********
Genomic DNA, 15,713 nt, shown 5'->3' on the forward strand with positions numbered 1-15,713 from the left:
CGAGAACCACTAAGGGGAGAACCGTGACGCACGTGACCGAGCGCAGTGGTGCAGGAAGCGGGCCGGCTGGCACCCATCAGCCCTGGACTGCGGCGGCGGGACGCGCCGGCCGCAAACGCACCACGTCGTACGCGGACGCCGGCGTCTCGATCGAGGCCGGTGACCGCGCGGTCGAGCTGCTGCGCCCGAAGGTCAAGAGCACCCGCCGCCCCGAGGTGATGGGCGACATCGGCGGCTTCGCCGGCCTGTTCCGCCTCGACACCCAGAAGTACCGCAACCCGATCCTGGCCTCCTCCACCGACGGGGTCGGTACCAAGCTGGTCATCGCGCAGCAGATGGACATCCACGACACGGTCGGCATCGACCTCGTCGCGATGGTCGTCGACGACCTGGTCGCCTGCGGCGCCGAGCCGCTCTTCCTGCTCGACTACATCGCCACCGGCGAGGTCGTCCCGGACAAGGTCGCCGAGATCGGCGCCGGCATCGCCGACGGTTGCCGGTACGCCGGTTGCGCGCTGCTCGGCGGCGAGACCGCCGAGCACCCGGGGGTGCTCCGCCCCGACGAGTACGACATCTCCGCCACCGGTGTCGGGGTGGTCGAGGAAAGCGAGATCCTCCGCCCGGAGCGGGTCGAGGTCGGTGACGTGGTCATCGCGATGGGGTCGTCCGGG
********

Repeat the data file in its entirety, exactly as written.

Genomic DNA, 15,713 nt, shown 5'->3' on the forward strand with positions numbered 1-15,713 from the left:
CGAGAACCACTAAGGGGAGAACCGTGACGCACGTGACCGAGCGCAGTGGTGCAGGAAGCGGGCCGGCTGGCACCCATCAGCCCTGGACTGCGGCGGCGGGACGCGCCGGCCGCAAACGCACCACGTCGTACGCGGACGCCGGCGTCTCGATCGAGGCCGGTGACCGCGCGGTCGAGCTGCTGCGCCCGAAGGTCAAGAGCACCCGCCGCCCCGAGGTGATGGGCGACATCGGCGGCTTCGCCGGCCTGTTCCGCCTCGACACCCAGAAGTACCGCAACCCGATCCTGGCCTCCTCCACCGACGGGGTCGGTACCAAGCTGGTCATCGCGCAGCAGATGGACATCCACGACACGGTCGGCATCGACCTCGTCGCGATGGTCGTCGACGACCTGGTCGCCTGCGGCGCCGAGCCGCTCTTCCTGCTCGACTACATCGCCACCGGCGAGGTCGTCCCGGACAAGGTCGCCGAGATCGGCGCCGGCATCGCCGACGGTTGCCGGTACGCCGGTTGCGCGCTGCTCGGCGGCGAGACCGCCGAGCACCCGGGGGTGCTCCGCCCCGACGAGTACGACATCTCCGCCACCGGTGTCGGGGTGGTCGAGGAAAGCGAGATCCTCCGCCCGGAGCGGGTCGAGGTCGGTGACGTGGTCATCGCGATGGGGTCGTCCGGG